Slideshow: https://picasaweb.google.com/Chinagringo/SANTAFEFOLKARTMARKET?authkey=Gv1sRgCLrUuu7WyaOW4QE#slideshow/5627471146877611842

I've been married to Brigitte, a native of Paris, for forty years and I still have no idea what she sees in BubbaDawg.

In 1971, while we both lived in Mobile, I tricked her into marrying me and then, a couple of years later, moving from Mobile to San Francisco. Shortly after we moved there we were at this cocktail party on Nob Hill attended by British snots working, as was I, for Barclays Bank and one of those insufferable Brits asked my darlin' wife how she came to be a resident of the United States.She informed him that she had moved from Paris to Mobile to teach French at a private girl's school there and had decided to stay in Mobile rather than return to Paris for personal reasons before moving on to San Francisco. The twit responded, " How could you possibly have lived in Mobile? The place is full of rednecks!" To which my darlin' bride responded,

" Tell me, I married one."

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PostSubject: Re: Perception is All   Sun 10 Jul 2011, 14:47

Here in Santa Fe, "The City Different" weekends are not permitted unless those interludes between constructive endeavors are spent doing something worthwhile as defined by local worms dedicated to making sure your personal life is devoted to improving the planet, which includes New Mexico but not Mississippi, if you get my drift.

Precious, endearing, sugar-coated, nauseatingly praised backwater Santa Fe, a a self-identified "ancient" western North American settlement that sprang up some 100 years after the Spanish invaded Chiapas' Jovel Valley and built their notion of a town there, is chock-a-block with "Rules for Living decently Among Fellow Human Beings Needing Guidance on What is Correct Behavior Defining Civility."

Since Dawg lives in the Jovel Valley, I find it difficult to get excited about 18th Century pioneer structures along the relatively recent Santa Fe Trail but that is not the point of this post.

Dawg would like to know, after ten years living outside the United States, why it seems necessary here in the Nannyland U.S., especially Western Outback Holier-Then-Thou Desert Refuge Retard Compounds why these morons feel the need to regulate everything a human being does including farting in pillows but I must leave now as there must be some ordinance in Santa Fe regarding time on computer as there is an ordinance here for everything one does.

Thank God I live in Mexico.
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PostSubject: Re: Perception is All   Mon 11 Jul 2011, 12:30

cheenagringo wrote:
Welcome to New Mexico and especially the City Different.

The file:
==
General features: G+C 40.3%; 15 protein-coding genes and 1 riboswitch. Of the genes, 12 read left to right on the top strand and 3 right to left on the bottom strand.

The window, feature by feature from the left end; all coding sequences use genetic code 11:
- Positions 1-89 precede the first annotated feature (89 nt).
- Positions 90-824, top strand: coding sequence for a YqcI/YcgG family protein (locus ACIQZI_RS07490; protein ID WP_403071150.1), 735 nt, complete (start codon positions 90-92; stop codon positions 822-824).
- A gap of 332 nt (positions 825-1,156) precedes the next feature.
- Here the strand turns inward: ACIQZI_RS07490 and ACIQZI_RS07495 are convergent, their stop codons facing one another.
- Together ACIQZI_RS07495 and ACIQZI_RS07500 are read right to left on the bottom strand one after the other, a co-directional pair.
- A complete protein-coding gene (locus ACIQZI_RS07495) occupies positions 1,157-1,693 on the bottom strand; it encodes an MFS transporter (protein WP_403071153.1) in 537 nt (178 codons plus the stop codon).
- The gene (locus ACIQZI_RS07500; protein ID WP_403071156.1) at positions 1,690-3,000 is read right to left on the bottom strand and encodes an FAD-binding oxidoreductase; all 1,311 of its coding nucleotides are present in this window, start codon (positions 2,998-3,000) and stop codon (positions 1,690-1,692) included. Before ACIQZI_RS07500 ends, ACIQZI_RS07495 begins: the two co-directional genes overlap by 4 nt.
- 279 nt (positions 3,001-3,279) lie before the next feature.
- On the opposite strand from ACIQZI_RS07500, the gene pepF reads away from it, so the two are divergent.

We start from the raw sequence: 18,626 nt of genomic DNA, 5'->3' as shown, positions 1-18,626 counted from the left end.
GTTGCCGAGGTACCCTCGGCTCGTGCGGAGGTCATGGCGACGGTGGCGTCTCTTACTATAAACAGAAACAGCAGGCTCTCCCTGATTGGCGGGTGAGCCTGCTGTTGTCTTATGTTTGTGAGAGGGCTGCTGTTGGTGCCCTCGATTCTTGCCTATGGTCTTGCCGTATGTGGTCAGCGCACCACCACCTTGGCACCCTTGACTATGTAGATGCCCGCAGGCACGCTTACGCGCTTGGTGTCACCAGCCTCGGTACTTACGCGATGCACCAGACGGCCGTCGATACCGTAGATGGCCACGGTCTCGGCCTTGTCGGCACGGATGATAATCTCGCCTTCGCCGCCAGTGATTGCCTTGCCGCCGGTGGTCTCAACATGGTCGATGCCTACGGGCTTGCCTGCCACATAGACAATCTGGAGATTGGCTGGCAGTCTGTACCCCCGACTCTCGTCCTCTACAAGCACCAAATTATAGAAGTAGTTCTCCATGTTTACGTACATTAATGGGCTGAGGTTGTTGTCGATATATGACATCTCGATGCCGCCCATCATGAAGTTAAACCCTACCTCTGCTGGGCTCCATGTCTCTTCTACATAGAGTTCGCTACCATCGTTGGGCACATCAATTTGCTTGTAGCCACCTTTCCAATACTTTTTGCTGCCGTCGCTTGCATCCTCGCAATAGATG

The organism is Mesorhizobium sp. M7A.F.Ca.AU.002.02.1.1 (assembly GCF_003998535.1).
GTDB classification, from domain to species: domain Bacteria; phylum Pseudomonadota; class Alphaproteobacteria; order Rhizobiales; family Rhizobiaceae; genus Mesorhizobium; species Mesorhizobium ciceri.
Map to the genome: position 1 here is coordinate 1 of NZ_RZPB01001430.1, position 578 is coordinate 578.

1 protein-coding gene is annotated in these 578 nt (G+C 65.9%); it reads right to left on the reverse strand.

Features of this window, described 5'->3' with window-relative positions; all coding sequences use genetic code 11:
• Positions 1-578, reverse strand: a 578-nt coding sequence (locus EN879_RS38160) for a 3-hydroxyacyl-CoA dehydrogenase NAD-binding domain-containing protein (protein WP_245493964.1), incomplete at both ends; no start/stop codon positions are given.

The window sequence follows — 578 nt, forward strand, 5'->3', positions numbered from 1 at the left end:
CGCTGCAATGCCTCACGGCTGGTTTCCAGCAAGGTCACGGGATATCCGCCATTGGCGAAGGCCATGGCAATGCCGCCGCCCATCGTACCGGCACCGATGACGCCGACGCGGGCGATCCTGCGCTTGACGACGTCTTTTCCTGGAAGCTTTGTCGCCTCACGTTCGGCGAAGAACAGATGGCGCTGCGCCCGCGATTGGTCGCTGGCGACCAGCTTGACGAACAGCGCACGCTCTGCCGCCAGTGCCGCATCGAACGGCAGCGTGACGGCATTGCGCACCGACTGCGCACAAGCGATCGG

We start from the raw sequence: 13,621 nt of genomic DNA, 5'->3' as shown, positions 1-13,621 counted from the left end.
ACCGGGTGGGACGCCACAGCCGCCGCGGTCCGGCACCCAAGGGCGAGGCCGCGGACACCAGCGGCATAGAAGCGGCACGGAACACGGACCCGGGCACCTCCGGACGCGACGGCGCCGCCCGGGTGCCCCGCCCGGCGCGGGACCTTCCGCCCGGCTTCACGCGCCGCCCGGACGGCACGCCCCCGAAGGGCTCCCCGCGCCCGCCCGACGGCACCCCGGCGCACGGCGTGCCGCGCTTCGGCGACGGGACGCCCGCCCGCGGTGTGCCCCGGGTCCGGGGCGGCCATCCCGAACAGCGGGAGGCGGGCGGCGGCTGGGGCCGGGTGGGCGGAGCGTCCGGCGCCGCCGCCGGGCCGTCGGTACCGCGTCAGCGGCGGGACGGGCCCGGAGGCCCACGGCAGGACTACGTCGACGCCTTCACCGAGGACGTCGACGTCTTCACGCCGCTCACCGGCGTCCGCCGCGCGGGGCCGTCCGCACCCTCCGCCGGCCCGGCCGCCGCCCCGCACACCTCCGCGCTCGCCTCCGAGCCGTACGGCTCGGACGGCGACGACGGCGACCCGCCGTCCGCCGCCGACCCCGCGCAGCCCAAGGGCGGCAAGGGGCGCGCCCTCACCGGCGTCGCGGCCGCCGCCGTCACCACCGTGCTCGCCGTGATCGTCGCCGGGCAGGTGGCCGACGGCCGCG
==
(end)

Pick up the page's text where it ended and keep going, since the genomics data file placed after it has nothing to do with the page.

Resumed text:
The more things change the more they remain the same here in NannyTown:

The daily column entitled PAST 100 YEARS in the Santa Fe New Mexican for July 11, 2011 reports the following article from July 11, 1911:

The territorial law wisely prohibits women from entering a saloon and yet, right in New Mexico, women are permitted to run places in which intoxicating beverages are served to the degenerates that frequent them. The New Mexico law is not consistent or not broad enough.

Today the "degenerates" smoke withing 25 feet from the nearest building entrance catering to the public or try to buy liquor before noon on Sundays when all proper folks are supposed to be in church or act in other socially unacceptable ways not in keeping with appropriate behavioral patterns expected of properly righteous humans allowed to reside here.

I cannot believe I actually once considered retiring to this hellhole.
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PostSubject: Re: Perception is All   Mon 11 Jul 2011, 13:14

It would appear what constitutes a "degenerate" nowadays has degenerated. I expect there still exists those saloons or their modern-day equivalents and that the same primary activity still takes place in them, which is not considered degenerate behavior but even encouraged now.

Drinking and smoking were once such integrated activities to separate them was as unimaginable as pancakes without syrup. It still is in my opinion and I have not entered an American bar since California began enforcing their non-smoking policies. Fortunately Mexico still allows one to do both so I still continue those activities on occasion here.

There doesn't appear any longer to be a ban on women in saloons, or maybe that is why they are no longer called "saloons" per se.

So drinking and women in saloons are no longer considered degenerate activities, but smoking is. What an enlightened world NOB!

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PostSubject: Re: Perception is All   Mon 11 Jul 2011, 17:48